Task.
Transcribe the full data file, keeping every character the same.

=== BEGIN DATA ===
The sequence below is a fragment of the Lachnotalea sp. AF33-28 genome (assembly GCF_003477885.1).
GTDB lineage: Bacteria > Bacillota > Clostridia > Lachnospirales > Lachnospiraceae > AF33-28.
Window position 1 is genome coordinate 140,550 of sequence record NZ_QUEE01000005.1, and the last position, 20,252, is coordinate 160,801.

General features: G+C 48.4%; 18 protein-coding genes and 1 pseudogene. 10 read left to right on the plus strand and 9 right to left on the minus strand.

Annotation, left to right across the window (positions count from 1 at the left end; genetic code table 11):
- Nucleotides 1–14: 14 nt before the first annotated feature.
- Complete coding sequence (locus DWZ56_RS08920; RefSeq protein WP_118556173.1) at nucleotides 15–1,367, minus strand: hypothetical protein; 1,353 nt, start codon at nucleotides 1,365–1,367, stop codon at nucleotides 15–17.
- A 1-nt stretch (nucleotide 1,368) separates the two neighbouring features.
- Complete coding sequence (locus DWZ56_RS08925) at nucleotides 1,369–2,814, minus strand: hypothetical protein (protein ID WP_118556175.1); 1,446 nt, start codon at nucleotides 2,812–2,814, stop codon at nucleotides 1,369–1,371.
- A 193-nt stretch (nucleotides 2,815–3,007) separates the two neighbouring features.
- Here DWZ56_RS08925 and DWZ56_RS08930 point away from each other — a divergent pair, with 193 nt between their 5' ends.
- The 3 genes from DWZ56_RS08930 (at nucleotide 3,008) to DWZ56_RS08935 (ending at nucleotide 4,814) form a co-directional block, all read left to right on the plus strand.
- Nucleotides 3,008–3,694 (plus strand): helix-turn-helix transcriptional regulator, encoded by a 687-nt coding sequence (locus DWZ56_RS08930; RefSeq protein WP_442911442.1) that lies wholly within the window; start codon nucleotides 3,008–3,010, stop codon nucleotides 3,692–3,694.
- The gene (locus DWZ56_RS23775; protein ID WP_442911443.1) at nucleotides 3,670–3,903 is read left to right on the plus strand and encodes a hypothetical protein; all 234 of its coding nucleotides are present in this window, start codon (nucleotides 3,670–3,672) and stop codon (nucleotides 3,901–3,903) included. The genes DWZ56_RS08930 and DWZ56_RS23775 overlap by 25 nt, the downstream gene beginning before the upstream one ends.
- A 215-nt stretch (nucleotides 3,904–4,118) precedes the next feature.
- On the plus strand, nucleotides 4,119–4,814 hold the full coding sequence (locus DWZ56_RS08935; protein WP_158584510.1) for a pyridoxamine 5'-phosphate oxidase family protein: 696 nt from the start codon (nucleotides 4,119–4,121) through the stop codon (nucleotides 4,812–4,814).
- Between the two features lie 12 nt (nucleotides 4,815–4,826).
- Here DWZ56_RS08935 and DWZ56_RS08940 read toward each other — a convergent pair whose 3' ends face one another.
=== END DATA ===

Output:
The sequence below is a fragment of the Lachnotalea sp. AF33-28 genome (assembly GCF_003477885.1).
GTDB lineage: Bacteria > Bacillota > Clostridia > Lachnospirales > Lachnospiraceae > AF33-28.
Window position 1 is genome coordinate 140,550 of sequence record NZ_QUEE01000005.1, and the last position, 20,252, is coordinate 160,801.

General features: G+C 48.4%; 18 protein-coding genes and 1 pseudogene. 10 read left to right on the plus strand and 9 right to left on the minus strand.

Annotation, left to right across the window (positions count from 1 at the left end; genetic code table 11):
- Nucleotides 1–14: 14 nt before the first annotated feature.
- Complete coding sequence (locus DWZ56_RS08920; RefSeq protein WP_118556173.1) at nucleotides 15–1,367, minus strand: hypothetical protein; 1,353 nt, start codon at nucleotides 1,365–1,367, stop codon at nucleotides 15–17.
- A 1-nt stretch (nucleotide 1,368) separates the two neighbouring features.
- Complete coding sequence (locus DWZ56_RS08925) at nucleotides 1,369–2,814, minus strand: hypothetical protein (protein ID WP_118556175.1); 1,446 nt, start codon at nucleotides 2,812–2,814, stop codon at nucleotides 1,369–1,371.
- A 193-nt stretch (nucleotides 2,815–3,007) separates the two neighbouring features.
- Here DWZ56_RS08925 and DWZ56_RS08930 point away from each other — a divergent pair, with 193 nt between their 5' ends.
- The 3 genes from DWZ56_RS08930 (at nucleotide 3,008) to DWZ56_RS08935 (ending at nucleotide 4,814) form a co-directional block, all read left to right on the plus strand.
- Nucleotides 3,008–3,694 (plus strand): helix-turn-helix transcriptional regulator, encoded by a 687-nt coding sequence (locus DWZ56_RS08930; RefSeq protein WP_442911442.1) that lies wholly within the window; start codon nucleotides 3,008–3,010, stop codon nucleotides 3,692–3,694.
- The gene (locus DWZ56_RS23775; protein ID WP_442911443.1) at nucleotides 3,670–3,903 is read left to right on the plus strand and encodes a hypothetical protein; all 234 of its coding nucleotides are present in this window, start codon (nucleotides 3,670–3,672) and stop codon (nucleotides 3,901–3,903) included. The genes DWZ56_RS08930 and DWZ56_RS23775 overlap by 25 nt, the downstream gene beginning before the upstream one ends.
- A 215-nt stretch (nucleotides 3,904–4,118) precedes the next feature.
- On the plus strand, nucleotides 4,119–4,814 hold the full coding sequence (locus DWZ56_RS08935; protein WP_158584510.1) for a pyridoxamine 5'-phosphate oxidase family protein: 696 nt from the start codon (nucleotides 4,119–4,121) through the stop codon (nucleotides 4,812–4,814).
- Between the two features lie 12 nt (nucleotides 4,815–4,826).
- Here DWZ56_RS08935 and DWZ56_RS08940 read toward each other — a convergent pair whose 3' ends face one another.